Separation Processes to Deal With Reactor Products

Discuss the technical details of an "open source" community-driven design of a polywell reactor.

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Brent
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Separation Processes to Deal With Reactor Products

Post by Brent »

I figured that understanding ways to deal with the reactor products will be useful eventually when the reactor becomes continuous. Hopefully I am not too far off topic. The following is a brief description of what I have found. If anyone finds this interesting, please comment.

I’m investigating ways to deal with the reactor products, such that they can be recycled back in to reactor. I’m considering both a phase separation process and a membrane separation process (possibly a combination of the two).
I expect to separate a tertiary mixture of helium-4, hydrogen, and boron-11 from the pB11 reaction. I predict a phase separation process may easily separate boron-11 from hydrogen and helium-4. It could be as easy as condensing out the boron-11, and then using a phase or membrane separation process to separate hydrogen from helium-4.
I’ve found that a common process for cryogenic separation is the Linde process. A membrane process for gas separation is termed gas permeation. My gut feeling is that the latter would be better suited for small-scale application.

For phase separation, it seems that a fundamental issue is to understand the phase behavior, and extract information about pressure, temperature, and composition.
For those interested in detail, I’m investigating group contribution theory to predict the boron phase behavior. I expect this to be difficult however, since I have found little reliable information about the actual phase behavior of boron, only its normal boiling point and critical temperature. Hence, I really have little to compare my predictions to. For hydrogen and helium-4, I’m employing the virial equation of state, treating each as quantum gases. The quantum gas treatment was at the suggestion of "Molecular Thermodynamics of Fluid-Phase Equilibria", a book by Prausnitz. I should note that deuterium and tritium are also considered quantum gases.

For the membrane, mass transfer issues such as diffusivity will need to be considered. I've found at least one polymer that seems to have a suitable difference in diffusivity for hydrogen verses helium to ensure a separation.

I'm sure engineers with industrial experience could do a better job at this. My goal is to develop something that can take whatever the reactor outputs at some temperature, pressure, and composition.

Brent
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Post by Brent »

Note: Group contribution theory may be a pretty lame thing to use. However, not knowing much about it, may prove useful. I may discover later that it does work. I truth, I chose it because literature was limited to me.

MSimon
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Post by MSimon »

Here is the easiest way to do separation:

1. Condense the Boron
2. Burn the deuterium
3. Collect the helium
4. Electrolyze the D2O
Engineering is the art of making what you want from what you can get at a profit.

cuddihy
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What's the output of a vacuum turbo pump?

Post by cuddihy »

MSimon wrote:Here is the easiest way to do separation:

1. Condense the Boron
2. Burn the deuterium
3. Collect the helium
4. Electrolyze the D2O
What i'm asking is, the vacuum is maintained by vacuum turbo pumps. They are continuously sucking out reactants and products in a mix. But what does that exhaust look like? Is it in a form easy for condensation of Boron? Is there a concern that boron will condense on the outlet & reduce pump effectiveness? :twisted:

Also, why bother burning off the deuterium or separating out the helium? neither are radioactive or useful in the minute quantities p-B fusion will produce them in. What's more of concern would be any trace elements that become radioactive while passing through the reactor.
Tom.Cuddihy

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MSimon
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Re: What's the output of a vacuum turbo pump?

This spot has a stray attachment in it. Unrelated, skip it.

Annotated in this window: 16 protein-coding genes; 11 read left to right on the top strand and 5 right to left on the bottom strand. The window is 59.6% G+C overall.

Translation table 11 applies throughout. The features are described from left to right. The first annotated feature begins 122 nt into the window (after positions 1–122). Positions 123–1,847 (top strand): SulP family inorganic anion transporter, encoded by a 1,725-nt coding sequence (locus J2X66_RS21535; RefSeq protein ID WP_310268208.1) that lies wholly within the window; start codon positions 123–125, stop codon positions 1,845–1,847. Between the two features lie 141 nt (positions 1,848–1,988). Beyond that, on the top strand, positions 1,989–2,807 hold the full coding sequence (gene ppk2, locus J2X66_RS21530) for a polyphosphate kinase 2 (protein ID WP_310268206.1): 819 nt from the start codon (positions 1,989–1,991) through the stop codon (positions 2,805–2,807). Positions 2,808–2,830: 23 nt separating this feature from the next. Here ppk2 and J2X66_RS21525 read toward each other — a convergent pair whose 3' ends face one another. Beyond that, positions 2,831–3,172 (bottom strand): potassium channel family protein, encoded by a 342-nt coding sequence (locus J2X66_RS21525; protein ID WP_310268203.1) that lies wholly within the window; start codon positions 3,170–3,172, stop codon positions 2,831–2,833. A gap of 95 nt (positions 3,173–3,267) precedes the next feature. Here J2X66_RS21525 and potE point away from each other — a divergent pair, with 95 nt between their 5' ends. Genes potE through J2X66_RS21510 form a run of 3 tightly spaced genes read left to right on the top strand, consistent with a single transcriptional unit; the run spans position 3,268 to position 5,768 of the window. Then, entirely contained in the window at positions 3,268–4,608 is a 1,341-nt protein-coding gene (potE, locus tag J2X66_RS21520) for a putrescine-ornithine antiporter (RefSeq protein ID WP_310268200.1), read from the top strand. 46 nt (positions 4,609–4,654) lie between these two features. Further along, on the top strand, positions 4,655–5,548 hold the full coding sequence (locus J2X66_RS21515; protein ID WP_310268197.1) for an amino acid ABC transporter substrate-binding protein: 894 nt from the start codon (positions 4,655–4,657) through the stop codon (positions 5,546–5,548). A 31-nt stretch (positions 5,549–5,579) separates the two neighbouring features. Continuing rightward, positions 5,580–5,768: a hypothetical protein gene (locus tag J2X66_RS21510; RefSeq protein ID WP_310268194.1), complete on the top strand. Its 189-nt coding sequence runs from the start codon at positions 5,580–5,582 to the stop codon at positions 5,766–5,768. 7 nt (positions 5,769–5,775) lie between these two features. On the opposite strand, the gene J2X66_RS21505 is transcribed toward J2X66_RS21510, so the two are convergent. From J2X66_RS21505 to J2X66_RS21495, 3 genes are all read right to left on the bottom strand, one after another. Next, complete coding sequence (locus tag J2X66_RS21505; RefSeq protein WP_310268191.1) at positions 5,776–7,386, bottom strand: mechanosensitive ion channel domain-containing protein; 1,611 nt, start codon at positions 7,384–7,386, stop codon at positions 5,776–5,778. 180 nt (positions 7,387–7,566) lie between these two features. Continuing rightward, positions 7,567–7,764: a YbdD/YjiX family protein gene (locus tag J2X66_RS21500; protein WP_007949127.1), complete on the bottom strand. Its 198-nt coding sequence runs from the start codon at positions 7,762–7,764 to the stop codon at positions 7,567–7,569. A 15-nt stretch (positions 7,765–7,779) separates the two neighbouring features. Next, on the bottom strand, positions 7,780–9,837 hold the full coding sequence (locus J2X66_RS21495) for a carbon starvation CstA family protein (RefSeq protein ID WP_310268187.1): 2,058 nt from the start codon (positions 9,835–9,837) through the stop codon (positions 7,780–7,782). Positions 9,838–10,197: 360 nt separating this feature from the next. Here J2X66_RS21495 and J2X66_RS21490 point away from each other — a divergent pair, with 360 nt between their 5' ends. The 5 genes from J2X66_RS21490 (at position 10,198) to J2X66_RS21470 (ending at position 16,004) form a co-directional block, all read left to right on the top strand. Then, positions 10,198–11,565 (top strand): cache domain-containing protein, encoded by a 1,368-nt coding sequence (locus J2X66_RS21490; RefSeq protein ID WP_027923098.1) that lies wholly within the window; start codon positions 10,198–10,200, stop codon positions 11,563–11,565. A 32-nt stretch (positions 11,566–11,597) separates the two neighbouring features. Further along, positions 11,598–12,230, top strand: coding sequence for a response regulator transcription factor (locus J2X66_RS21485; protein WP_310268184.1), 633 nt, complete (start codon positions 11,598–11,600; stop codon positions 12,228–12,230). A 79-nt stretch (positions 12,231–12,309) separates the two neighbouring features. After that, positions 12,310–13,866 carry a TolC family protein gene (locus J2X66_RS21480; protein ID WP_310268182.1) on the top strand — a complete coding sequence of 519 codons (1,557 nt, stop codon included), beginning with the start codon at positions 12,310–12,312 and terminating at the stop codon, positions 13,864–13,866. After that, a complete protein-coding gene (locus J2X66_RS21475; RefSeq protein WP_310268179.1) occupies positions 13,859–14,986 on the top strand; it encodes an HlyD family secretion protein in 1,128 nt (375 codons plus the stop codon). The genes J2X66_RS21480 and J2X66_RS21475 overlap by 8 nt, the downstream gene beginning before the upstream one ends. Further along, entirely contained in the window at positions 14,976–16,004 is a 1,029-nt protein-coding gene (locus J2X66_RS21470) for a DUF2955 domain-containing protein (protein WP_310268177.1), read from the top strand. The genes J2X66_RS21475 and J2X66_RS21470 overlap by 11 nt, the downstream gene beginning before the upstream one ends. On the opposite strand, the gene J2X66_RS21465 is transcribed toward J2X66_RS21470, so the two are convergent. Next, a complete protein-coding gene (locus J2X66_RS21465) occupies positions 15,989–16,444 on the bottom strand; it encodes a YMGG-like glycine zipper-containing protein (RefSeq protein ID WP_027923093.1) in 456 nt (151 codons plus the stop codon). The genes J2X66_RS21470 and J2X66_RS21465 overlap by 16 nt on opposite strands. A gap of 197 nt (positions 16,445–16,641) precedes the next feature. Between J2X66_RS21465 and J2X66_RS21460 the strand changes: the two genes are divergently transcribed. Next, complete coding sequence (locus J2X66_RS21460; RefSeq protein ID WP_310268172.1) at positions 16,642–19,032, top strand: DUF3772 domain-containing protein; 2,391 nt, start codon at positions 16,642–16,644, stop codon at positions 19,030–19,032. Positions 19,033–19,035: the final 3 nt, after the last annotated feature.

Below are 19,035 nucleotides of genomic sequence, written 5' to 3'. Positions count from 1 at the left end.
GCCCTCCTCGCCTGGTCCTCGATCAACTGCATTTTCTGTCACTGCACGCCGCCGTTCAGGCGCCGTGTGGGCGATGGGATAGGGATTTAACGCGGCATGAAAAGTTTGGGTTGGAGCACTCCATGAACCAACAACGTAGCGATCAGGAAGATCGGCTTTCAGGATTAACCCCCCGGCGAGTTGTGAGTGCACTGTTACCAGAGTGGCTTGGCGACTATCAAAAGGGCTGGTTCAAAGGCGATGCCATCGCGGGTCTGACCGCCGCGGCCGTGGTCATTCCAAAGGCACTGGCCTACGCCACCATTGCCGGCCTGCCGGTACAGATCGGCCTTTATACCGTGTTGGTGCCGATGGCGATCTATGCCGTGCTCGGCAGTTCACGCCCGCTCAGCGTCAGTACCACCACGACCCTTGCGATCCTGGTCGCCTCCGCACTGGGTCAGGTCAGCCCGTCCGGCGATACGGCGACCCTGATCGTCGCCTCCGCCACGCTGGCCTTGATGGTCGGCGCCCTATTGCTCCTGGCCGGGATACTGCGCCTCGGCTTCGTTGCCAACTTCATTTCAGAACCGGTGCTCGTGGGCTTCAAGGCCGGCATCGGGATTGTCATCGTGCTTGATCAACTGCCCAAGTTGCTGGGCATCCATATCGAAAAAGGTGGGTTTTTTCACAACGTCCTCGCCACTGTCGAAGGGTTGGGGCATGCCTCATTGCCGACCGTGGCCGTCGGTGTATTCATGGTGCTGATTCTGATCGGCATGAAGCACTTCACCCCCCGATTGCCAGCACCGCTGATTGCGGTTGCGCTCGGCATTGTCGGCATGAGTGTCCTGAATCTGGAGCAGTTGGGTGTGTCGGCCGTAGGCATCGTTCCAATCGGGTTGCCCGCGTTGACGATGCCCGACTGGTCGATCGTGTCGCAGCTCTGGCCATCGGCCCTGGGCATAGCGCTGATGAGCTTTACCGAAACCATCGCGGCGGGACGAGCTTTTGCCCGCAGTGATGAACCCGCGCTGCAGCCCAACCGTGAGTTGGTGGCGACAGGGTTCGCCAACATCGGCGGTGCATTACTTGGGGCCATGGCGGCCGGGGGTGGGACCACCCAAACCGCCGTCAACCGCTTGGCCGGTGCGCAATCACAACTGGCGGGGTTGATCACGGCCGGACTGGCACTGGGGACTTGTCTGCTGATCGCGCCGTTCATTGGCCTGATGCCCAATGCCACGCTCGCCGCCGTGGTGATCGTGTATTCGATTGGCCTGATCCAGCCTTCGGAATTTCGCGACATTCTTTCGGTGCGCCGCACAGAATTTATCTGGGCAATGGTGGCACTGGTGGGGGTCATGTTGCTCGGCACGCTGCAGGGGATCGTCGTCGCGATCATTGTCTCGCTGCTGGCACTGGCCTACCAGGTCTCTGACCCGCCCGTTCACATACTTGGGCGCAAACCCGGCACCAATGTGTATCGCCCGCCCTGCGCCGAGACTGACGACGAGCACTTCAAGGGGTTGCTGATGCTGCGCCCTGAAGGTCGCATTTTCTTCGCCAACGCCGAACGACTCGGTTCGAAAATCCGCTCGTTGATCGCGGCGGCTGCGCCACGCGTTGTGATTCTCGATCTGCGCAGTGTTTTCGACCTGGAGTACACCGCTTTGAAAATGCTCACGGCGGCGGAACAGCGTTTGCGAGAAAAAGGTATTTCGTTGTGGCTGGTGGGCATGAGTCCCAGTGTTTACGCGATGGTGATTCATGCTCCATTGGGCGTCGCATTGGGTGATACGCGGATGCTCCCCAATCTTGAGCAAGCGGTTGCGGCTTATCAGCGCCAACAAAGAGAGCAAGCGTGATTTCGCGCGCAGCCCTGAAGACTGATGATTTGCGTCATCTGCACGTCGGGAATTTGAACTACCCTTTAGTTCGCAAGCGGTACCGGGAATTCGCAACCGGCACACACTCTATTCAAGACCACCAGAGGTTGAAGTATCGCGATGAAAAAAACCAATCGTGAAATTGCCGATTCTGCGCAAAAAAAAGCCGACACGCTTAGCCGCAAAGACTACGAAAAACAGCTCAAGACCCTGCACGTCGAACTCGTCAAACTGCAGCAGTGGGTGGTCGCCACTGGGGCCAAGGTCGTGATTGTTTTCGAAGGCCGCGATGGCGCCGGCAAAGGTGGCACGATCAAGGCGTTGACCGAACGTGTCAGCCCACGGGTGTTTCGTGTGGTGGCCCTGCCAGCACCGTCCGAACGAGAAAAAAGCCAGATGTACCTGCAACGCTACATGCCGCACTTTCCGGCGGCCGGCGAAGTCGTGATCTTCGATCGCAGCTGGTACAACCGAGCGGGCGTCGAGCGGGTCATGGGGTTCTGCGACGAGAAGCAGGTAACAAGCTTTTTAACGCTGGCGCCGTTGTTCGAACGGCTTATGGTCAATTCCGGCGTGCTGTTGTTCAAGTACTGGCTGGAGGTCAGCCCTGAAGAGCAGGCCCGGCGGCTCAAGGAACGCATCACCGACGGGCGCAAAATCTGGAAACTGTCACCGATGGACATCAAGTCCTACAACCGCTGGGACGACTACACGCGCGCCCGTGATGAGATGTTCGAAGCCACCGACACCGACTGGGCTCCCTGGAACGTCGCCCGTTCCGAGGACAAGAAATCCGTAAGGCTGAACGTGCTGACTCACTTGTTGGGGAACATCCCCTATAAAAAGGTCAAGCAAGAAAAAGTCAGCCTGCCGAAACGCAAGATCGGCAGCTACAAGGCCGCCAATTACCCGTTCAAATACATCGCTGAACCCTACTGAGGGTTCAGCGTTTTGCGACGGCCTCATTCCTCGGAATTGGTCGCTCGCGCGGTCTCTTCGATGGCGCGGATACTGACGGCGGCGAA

Post by MSimon »

cuddihy wrote:
MSimon wrote:Here is the easiest way to do separation:

1. Condense the Boron
2. Burn the deuterium
3. Collect the helium
4. Electrolyze the D2O
What i'm asking is, the vacuum is maintained by vacuum turbo pumps. They are continuously sucking out reactants and products in a mix. But what does that exhaust look like? Is it in a form easy for condensation of Boron? Is there a concern that boron will condense on the outlet & reduce pump effectiveness? :twisted:

Also, why bother burning off the deuterium or separating out the helium? neither are radioactive or useful in the minute quantities p-B fusion will produce them in. What's more of concern would be any trace elements that become radioactive while passing through the reactor.
Condensation in the turbo pumps may be a problem.

A 100 MWth reactor produces about 1 Kg a day of He. Useful stuff He.

Continuous flow of reactants means it is probably worthwhile to collect the Hydrogen/Deuterium coming out of the reactor. After all you paid to purify it. Why not recycle it?
Engineering is the art of making what you want from what you can get at a profit.

djolds1
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Re: What's the output of a vacuum turbo pump?

Post by djolds1 »

MSimon wrote:A 100 MWth reactor produces about 1 Kg a day of He. Useful stuff He.

Continuous flow of reactants means it is probably worthwhile to collect the Hydrogen/Deuterium coming out of the reactor. After all you paid to purify it. Why not recycle it?
Burn both pB11 and the fraction of recycled DHe3 at the same time? IIRC they require virtually the same conditions to burn, at least in the thermalized systems.

Duane
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MSimon
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Re: What's the output of a vacuum turbo pump?

Post by MSimon »

djolds1 wrote:
MSimon wrote:A 100 MWth reactor produces about 1 Kg a day of He. Useful stuff He.

Continuous flow of reactants means it is probably worthwhile to collect the Hydrogen/Deuterium coming out of the reactor. After all you paid to purify it. Why not recycle it?
Burn both pB11 and the fraction of recycled DHe3 at the same time? IIRC they require virtually the same conditions to burn, at least in the thermalized systems.

Duane
With no reactant flow the pressure in the reactor is 1E-9 torr aprox. To keep it steady (with pumps operating) requires flow. Most of that flow is not going to be reacted. So you collect the output of the pumps and recycle it.
Engineering is the art of making what you want from what you can get at a profit.

djolds1
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Re: What's the output of a vacuum turbo pump?

Post by djolds1 »

djolds1 wrote:
MSimon wrote:A 100 MWth reactor produces about 1 Kg a day of He. Useful stuff He.

Continuous flow of reactants means it is probably worthwhile to collect the Hydrogen/Deuterium coming out of the reactor. After all you paid to purify it. Why not recycle it?